2. In a rocket-borne distress signal as in claim 1 an illuminating flare having its longitudinal axis colinear with that of the casing and slidably disposed therein just beneath the bottom disc portion of the first cylindrical sleeve, the said flare being ignited and ejected by the filament and sleeve ejecting means, simultaneously upon ejection of the filaments and the sleeves.

References Cited in the file of this patent UNITED STATES PATENTS 2,459,687 Decker Jan .18, 1949 2,476,302 Jeppson July 19, 1949 2,503,269 Hickman Apr. 11, 1950 2,807,287 Frey Sept. 24, 1957 2,840,819 McClellan June 24, 1958 FOREIGN PATENTS 579,259 Great Britain July 29, 1946

US807125A 1959-04-17 1959-04-17 Rockets and rocket-borne distress signals Expired - Lifetime US3049080A (en)

Priority Applications (1)

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US807125A US3049080A (en) 1959-04-17 1959-04-17 Rockets and rocket-borne distress signals
DESch25952A DE1082167B (en) 1959-04-17 1959-04-25 Signal rocket, in particular distress rocket

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Cited By (22)

* Cited by examiner, † Cited by third party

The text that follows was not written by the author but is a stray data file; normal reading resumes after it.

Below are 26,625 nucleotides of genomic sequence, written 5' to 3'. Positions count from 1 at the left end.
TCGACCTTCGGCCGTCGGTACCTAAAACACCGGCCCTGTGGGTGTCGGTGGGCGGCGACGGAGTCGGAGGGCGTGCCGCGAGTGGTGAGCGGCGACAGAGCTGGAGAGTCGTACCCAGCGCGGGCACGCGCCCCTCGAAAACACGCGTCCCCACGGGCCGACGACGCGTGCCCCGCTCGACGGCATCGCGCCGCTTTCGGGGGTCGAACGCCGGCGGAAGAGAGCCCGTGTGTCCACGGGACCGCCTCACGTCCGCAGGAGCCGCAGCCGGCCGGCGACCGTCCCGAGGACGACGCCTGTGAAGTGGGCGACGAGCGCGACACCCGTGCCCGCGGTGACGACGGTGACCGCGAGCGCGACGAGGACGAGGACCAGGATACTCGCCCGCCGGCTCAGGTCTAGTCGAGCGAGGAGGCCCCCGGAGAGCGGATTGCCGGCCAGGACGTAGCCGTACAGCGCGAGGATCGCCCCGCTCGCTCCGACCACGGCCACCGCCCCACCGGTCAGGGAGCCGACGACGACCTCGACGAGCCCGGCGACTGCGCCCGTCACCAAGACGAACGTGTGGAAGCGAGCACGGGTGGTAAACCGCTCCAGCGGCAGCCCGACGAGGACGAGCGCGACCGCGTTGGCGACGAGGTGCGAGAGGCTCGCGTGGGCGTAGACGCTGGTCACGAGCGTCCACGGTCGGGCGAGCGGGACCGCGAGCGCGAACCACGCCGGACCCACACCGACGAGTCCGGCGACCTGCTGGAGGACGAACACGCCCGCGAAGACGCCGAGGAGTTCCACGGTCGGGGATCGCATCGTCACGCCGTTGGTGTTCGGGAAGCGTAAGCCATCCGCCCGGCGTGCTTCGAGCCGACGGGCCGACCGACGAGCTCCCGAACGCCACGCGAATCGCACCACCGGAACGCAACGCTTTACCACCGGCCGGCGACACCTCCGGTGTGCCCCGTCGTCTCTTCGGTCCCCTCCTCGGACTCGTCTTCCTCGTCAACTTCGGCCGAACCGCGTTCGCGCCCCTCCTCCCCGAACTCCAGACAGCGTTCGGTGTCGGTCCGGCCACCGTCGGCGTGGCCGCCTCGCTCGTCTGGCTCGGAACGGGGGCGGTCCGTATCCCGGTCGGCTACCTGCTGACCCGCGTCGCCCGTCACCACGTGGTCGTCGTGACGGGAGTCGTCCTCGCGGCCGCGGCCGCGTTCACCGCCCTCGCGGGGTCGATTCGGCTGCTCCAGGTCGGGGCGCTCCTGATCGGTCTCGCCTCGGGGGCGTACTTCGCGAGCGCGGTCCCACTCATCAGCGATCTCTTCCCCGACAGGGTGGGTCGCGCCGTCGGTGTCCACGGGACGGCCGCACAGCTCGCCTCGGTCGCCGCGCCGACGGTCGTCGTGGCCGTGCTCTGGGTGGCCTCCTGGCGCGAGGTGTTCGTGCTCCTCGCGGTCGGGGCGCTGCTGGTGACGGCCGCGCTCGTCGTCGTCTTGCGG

Publication number Priority date Publication date Assignee Title
US3205821A (en) * 1962-10-18 1965-09-14 France Etat Projectile propulsive system with pressure-actuable arming means
US3221875A (en) * 1963-07-02 1965-12-07 Elmer G Paquette Package comprising radar chaff
US3402665A (en) * 1966-08-15 1968-09-24 Aeroprojects Inc Nonpyrotechnic disseminator
US3432857A (en) * 1967-01-31 1969-03-11 Pike Corp Of America Rescue signaling system
US3626415A (en) * 1970-04-28 1971-12-07 Us Navy Radar chaff ejector
US3797394A (en) * 1972-09-11 1974-03-19 Thiokol Chemical Corp Chaff dispenser, method of dispersing chaff
US3837278A (en) * 1972-06-16 1974-09-24 Bofors Ab Rocket for firing and spreading reflecting material
US3841219A (en) * 1964-08-12 1974-10-15 Gen Dynamics Corp Decoy rounds for counter measures system
US3910189A (en) * 1974-03-25 1975-10-07 Us Air Force Deployment of conductors into the atmosphere
US4063515A (en) * 1976-06-11 1977-12-20 Calspan Corporation Dispersive subprojectiles for chaff cartridges
US4130059A (en) * 1966-08-02 1978-12-19 General Dynamics Corporation Decoy means and method therefor
FR2469690A1 (en) * 1979-11-12 1981-05-22 Lacroix E Distress flare providing visual and electromagnetic signal - has electromagnetic lures made from metallised glass fibres and dispersed by combustion of charge providing flame
FR2474699A1 (en) * 1980-01-30 1981-07-31 Ruggieri Ets Electromagnetic dipole projectile for radar target signalling - employs gas generator piston to disperse cloud of dipoles via rifled tube
US4307665A (en) * 1965-12-21 1981-12-29 General Dynamics Corporation Decoy rounds